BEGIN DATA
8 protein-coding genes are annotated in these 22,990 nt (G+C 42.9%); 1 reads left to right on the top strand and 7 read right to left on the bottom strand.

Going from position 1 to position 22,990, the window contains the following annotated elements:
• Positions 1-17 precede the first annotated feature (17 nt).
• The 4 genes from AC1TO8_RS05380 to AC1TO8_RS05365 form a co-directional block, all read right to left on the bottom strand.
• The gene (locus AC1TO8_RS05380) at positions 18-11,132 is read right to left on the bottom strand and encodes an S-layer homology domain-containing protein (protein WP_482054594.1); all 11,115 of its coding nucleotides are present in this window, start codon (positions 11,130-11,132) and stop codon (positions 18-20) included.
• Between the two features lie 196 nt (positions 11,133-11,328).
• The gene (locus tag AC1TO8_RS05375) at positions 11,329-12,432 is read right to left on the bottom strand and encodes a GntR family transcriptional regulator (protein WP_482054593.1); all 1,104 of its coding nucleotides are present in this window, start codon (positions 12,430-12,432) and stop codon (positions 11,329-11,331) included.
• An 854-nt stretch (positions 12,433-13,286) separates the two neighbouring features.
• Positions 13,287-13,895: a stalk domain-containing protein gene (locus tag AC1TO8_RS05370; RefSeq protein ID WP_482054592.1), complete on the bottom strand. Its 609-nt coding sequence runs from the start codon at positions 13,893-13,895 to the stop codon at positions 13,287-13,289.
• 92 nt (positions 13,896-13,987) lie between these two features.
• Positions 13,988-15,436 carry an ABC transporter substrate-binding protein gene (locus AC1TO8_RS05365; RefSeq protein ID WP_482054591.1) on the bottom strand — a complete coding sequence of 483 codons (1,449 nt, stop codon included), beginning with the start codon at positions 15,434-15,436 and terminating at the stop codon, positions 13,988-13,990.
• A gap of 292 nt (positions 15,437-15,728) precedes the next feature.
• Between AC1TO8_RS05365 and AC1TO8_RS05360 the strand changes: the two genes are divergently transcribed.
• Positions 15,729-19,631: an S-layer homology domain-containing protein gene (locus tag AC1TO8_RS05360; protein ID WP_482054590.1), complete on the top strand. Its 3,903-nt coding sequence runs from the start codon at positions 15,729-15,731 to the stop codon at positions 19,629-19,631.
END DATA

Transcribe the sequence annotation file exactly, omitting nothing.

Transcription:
8 protein-coding genes are annotated in these 22,990 nt (G+C 42.9%); 1 reads left to right on the top strand and 7 read right to left on the bottom strand.

Going from position 1 to position 22,990, the window contains the following annotated elements:
• Positions 1-17 precede the first annotated feature (17 nt).
• The 4 genes from AC1TO8_RS05380 to AC1TO8_RS05365 form a co-directional block, all read right to left on the bottom strand.
• The gene (locus AC1TO8_RS05380) at positions 18-11,132 is read right to left on the bottom strand and encodes an S-layer homology domain-containing protein (protein WP_482054594.1); all 11,115 of its coding nucleotides are present in this window, start codon (positions 11,130-11,132) and stop codon (positions 18-20) included.
• Between the two features lie 196 nt (positions 11,133-11,328).
• The gene (locus tag AC1TO8_RS05375) at positions 11,329-12,432 is read right to left on the bottom strand and encodes a GntR family transcriptional regulator (protein WP_482054593.1); all 1,104 of its coding nucleotides are present in this window, start codon (positions 12,430-12,432) and stop codon (positions 11,329-11,331) included.
• An 854-nt stretch (positions 12,433-13,286) separates the two neighbouring features.
• Positions 13,287-13,895: a stalk domain-containing protein gene (locus tag AC1TO8_RS05370; RefSeq protein ID WP_482054592.1), complete on the bottom strand. Its 609-nt coding sequence runs from the start codon at positions 13,893-13,895 to the stop codon at positions 13,287-13,289.
• 92 nt (positions 13,896-13,987) lie between these two features.
• Positions 13,988-15,436 carry an ABC transporter substrate-binding protein gene (locus AC1TO8_RS05365; RefSeq protein ID WP_482054591.1) on the bottom strand — a complete coding sequence of 483 codons (1,449 nt, stop codon included), beginning with the start codon at positions 15,434-15,436 and terminating at the stop codon, positions 13,988-13,990.
• A gap of 292 nt (positions 15,437-15,728) precedes the next feature.
• Between AC1TO8_RS05365 and AC1TO8_RS05360 the strand changes: the two genes are divergently transcribed.
• Positions 15,729-19,631: an S-layer homology domain-containing protein gene (locus tag AC1TO8_RS05360; protein ID WP_482054590.1), complete on the top strand. Its 3,903-nt coding sequence runs from the start codon at positions 15,729-15,731 to the stop codon at positions 19,629-19,631.